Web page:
Chow Down like an Amphibian

The way larval water-dwelling amphibians eat is quite different from that of their land-dwelling well aged counterparts.

Larval Salamander Feeding

Larval aquatic amphibians suck in their prey much like a vacuum, this is called negative pressure (1).  Think about when you were a kid (or possibly even now) and you lined up M&Ms on the table and then used your mouth to directly suck them up from the table… I’m definitely not doing that right now as I write this article… definitely.  Anyway negative pressure basically means that the pressure inside of the amphibian’s mouth is lower than that of the surrounding water it lives in.  When the amphibian opens its mouth wide, the pressure between its mouth and surrounding water needs to balance out so there is a quick rush of water into the amphibian’s mouth to do so.  If there is anything in the water near the amphibians mouth, say a scrumptious worm, it will be carried into the mouth (1-3).  What happens next depends on the age of the larval amphibian!  After the amphibian has sucked the food into its mouth it has to close its mouth and expel all that extra water it took in while its mouth was wide open.  Amphibians that are just about to finish metamorphosis and begin their land-life have likely lost their gills and only have lungs to breath through like us.  This means, the extra water has to be pushed out the same way it came in while not losing its food too.  This is called bidirectional flow because the water comes in one way, then it has to change directions and go out the same way, like doing a u-turn on a two-way road.  If the amphibian still has gills then when the amphibian closes its mouth the water is pushed further back into the mouth and out the gills.  This is called unidirectional flow because the water moves in only one direction: in through the mouth and out through the gills, like a one-way road (2).

Larval Spotted Salamander (Ambystoma maculatum) using negative pressure to eat blackworms

Adult Salamander Feeding

Although some adult amphibians, particularly salamanders and caecilians, live in the water as adults and feed by the same suction feeding means (1-3), many adult amphibians live on land and feed much differently.  Many adult frogs and salamanders will project their tongue to grab a prey, or if they are close enough the frog or salamander will just move its head to grab its prey (4).  After the food is in its mouth it has to be swallowed, since frogs and salamanders don’t really chew they can have a fairly large food item (potentially still squirming) to swallow.  To help with this the frog or salamander will close its eyes and pull its eyeballs inward, they likely make contact with the food in its mouth and help push the food down toward the esophagus and into its stomach (4,5).

Spotted Salamander (A. maculatum) eating crickets and using its eyeballs to help swallow them

Wood Frog Tadpoles Eating

Bonus video of Wood Frog (Lithobates sylvaticus) tadpoles eating spinach. It isn’t as closely related to the rest of the article but it is tadpole and food related and relaxing to watch… in my opinion. Enjoy.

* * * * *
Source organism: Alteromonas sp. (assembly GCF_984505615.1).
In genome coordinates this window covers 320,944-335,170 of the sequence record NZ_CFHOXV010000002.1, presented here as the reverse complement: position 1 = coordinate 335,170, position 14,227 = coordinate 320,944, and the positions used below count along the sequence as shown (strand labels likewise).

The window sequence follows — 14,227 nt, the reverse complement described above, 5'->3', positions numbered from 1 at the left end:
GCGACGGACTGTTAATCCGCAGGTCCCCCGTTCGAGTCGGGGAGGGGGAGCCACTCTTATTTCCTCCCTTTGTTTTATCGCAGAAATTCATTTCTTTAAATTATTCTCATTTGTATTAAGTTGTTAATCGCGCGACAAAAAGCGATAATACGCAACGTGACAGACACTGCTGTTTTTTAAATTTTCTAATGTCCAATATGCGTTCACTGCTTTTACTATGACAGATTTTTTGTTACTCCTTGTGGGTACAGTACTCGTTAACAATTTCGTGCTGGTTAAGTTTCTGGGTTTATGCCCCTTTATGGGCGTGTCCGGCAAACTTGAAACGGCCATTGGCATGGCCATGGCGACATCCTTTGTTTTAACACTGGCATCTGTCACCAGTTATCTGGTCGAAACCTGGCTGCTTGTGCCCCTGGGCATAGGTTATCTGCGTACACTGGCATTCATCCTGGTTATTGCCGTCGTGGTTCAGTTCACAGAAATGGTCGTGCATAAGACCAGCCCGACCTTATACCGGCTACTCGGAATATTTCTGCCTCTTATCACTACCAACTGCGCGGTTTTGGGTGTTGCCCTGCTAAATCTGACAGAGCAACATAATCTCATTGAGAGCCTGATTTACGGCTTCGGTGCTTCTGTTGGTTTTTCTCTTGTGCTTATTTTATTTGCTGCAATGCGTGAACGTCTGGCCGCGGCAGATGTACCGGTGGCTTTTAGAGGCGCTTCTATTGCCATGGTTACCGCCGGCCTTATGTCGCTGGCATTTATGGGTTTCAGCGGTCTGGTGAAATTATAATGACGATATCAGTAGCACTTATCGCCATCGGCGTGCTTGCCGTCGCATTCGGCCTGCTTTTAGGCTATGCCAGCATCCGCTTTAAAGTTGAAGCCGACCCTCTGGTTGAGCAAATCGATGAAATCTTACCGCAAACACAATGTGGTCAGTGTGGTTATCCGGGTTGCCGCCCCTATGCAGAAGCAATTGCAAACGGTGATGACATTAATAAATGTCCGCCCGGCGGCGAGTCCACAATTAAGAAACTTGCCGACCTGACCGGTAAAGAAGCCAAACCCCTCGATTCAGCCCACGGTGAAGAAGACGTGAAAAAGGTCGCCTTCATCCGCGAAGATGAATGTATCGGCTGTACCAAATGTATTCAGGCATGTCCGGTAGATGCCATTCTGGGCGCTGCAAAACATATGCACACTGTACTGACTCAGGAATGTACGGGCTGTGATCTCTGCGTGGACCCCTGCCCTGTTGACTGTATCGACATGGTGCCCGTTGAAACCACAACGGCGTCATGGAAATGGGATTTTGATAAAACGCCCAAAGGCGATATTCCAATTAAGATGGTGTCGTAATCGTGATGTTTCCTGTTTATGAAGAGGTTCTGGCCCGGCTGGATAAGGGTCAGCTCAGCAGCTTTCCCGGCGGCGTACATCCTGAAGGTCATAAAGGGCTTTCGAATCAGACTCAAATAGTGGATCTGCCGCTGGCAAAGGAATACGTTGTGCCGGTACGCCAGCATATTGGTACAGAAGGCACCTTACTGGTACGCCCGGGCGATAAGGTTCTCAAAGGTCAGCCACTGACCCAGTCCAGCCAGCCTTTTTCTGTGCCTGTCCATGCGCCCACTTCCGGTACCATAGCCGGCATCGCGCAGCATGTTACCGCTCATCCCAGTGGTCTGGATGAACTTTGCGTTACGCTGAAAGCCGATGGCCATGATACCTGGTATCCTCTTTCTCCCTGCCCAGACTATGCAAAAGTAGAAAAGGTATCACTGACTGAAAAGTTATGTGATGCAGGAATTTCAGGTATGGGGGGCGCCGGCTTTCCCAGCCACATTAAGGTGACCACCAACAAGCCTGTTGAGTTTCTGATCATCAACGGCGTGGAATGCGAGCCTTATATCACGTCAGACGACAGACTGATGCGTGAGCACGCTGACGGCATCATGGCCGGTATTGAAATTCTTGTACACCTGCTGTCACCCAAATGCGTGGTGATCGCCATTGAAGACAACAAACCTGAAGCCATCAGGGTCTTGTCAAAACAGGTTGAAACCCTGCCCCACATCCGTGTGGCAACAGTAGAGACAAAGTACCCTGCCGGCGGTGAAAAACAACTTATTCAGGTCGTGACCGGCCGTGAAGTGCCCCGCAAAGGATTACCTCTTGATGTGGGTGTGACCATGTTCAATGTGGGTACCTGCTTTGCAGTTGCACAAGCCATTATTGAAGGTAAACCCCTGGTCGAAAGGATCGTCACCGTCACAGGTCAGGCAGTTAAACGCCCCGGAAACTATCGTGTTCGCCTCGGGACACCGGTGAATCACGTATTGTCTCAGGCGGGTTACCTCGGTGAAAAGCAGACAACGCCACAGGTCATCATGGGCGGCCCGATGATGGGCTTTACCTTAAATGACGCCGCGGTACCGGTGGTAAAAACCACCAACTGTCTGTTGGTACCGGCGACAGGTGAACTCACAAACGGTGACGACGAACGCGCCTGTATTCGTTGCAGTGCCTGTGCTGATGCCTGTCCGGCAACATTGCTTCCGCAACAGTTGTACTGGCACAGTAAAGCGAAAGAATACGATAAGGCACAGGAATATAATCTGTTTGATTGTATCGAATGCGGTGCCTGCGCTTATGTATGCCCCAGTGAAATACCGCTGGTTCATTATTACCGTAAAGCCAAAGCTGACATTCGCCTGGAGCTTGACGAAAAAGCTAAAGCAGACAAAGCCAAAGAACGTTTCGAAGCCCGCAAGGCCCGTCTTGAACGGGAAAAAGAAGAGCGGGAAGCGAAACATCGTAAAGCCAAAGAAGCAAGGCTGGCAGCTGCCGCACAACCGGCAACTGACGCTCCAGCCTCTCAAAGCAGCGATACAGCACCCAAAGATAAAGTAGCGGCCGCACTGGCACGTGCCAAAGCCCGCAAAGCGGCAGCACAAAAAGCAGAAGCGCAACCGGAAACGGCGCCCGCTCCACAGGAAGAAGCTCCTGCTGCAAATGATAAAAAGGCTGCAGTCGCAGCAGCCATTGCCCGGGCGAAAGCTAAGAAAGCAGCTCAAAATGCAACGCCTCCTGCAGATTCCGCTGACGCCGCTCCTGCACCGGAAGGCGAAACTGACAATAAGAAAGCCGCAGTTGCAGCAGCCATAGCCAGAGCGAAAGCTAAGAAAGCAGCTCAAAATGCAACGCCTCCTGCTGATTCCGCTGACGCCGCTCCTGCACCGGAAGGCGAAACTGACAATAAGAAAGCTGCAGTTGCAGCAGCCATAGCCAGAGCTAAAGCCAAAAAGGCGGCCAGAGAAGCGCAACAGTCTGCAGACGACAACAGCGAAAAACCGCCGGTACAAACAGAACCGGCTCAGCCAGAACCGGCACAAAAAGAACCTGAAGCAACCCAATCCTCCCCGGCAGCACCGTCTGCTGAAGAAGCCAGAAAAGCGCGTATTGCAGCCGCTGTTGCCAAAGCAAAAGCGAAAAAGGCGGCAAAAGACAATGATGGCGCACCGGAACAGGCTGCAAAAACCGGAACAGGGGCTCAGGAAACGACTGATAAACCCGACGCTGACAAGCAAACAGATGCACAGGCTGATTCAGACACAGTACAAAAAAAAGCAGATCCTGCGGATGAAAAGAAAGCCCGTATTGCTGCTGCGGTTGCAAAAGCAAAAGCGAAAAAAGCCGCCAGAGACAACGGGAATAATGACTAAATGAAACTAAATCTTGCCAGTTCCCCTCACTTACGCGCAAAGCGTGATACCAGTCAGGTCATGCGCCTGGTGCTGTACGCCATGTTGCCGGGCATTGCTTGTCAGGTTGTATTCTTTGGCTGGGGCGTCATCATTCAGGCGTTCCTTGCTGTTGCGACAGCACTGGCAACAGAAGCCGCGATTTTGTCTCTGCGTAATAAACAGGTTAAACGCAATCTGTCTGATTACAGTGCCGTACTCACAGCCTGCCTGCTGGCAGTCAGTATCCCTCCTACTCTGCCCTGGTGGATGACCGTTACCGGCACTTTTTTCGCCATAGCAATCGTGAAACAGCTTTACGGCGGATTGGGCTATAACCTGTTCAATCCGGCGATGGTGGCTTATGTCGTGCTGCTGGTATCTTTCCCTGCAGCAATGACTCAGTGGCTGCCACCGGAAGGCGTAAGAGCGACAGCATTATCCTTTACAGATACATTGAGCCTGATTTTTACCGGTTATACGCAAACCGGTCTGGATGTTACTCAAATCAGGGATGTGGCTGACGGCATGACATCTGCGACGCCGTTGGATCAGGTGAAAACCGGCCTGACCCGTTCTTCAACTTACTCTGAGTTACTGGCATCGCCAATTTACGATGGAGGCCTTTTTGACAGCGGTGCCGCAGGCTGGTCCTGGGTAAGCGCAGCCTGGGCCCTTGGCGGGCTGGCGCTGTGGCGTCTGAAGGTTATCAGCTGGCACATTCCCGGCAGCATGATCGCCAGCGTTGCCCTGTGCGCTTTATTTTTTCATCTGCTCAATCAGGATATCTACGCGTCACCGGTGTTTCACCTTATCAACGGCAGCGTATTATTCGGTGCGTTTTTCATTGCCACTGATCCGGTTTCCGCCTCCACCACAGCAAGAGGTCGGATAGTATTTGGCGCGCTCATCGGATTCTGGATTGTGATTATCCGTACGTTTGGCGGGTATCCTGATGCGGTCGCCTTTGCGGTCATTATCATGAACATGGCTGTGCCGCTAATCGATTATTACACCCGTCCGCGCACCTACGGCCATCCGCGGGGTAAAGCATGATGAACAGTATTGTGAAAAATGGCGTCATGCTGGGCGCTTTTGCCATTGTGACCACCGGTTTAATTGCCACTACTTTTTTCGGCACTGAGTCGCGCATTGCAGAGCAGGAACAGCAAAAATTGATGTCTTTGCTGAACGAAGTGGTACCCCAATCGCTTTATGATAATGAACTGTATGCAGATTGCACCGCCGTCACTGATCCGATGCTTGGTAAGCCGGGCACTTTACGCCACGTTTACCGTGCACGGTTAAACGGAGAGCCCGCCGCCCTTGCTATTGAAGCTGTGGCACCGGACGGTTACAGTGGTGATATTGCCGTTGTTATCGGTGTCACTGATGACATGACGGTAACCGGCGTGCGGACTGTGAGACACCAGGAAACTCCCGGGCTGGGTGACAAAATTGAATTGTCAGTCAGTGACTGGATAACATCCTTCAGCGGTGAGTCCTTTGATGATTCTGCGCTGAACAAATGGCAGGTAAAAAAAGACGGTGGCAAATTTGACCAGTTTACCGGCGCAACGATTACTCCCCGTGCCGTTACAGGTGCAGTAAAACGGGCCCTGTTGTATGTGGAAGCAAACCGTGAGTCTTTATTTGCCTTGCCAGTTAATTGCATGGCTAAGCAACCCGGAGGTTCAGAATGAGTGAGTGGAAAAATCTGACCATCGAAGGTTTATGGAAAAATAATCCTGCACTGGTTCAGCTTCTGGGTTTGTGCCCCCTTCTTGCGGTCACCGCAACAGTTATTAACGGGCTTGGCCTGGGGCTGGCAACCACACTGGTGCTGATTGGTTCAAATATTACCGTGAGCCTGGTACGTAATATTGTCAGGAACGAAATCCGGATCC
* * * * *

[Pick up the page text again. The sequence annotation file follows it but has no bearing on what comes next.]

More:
Wood Frog (Lithobates sylvaticus) tadpoles chowing down on spinach.


  1. Pough, F.H., R.M. Andrews, M.L. Crump, A.H. Savitzky, K.D. Wells, and M.C. Brandley (2016). Chapter 11: Feeding. Herpetology: 4th edition, pp 379-405. Sunderland, MA: Sinauer Association Inc.
  2. Gans, C. and G. De Gueldre (1992). Striated Muscles: Physiology and Functional Morphology. In Environmental Physiology of Amphibians (ed. Feder, M.E. and W.W. Burggren), pp 277-313. Chicago, IL: University of Chicago Press.
  3. Gillis, G.B. and G.V. Lauder (1994). Aquatic Prey Transport and the Comparative Kinematics of Ambystoma tigrinum Feeding behaviors. Journal of Experimental Biology 187: 159-179.
  4. Levine, R.P., J.A. Monroy, and E.L. Brainerd (2004). Contribution of Eye Retraction to Swallowing Performance in the Northern Leopard Frog, Rana pipiens. Journal of Experimental Biology 207: 1361-1368.
  5. Larsen, L.O. (1992). Feeding and Digestion. In Environmental Physiology of Amphibians (ed. Feder, M.E. and W.W. Burggren), pp 378-394. Chicago, IL: University of Chicago Press.

Published by Courtney Holly

AKA: Courtney The Frogologist. Courtney started this site to provide free science/nature education to all. After taking a break from school, Courtney received her B.S. degree in Dec 2013 from the University of Wisconsin Stevens Point (UWSP). She had a double major in (1) Biology and (2) Wildlife Ecology: Research and Management. Courtney then received her M.S. degree in May 2018 from James Madison University (JMU). Her research thesis investigated the lung development in amphibian eggs, larvae, metamorphs, and adults. Courtney is a co-author on four peer-reviewed scientific research articles under the name Courtney H. Neumeyer. Since grad school Courtney has worked as an environmental educator, conservation educator, recruiter, technical writer, and STEM educator. Courtney has also lived all over the USA.

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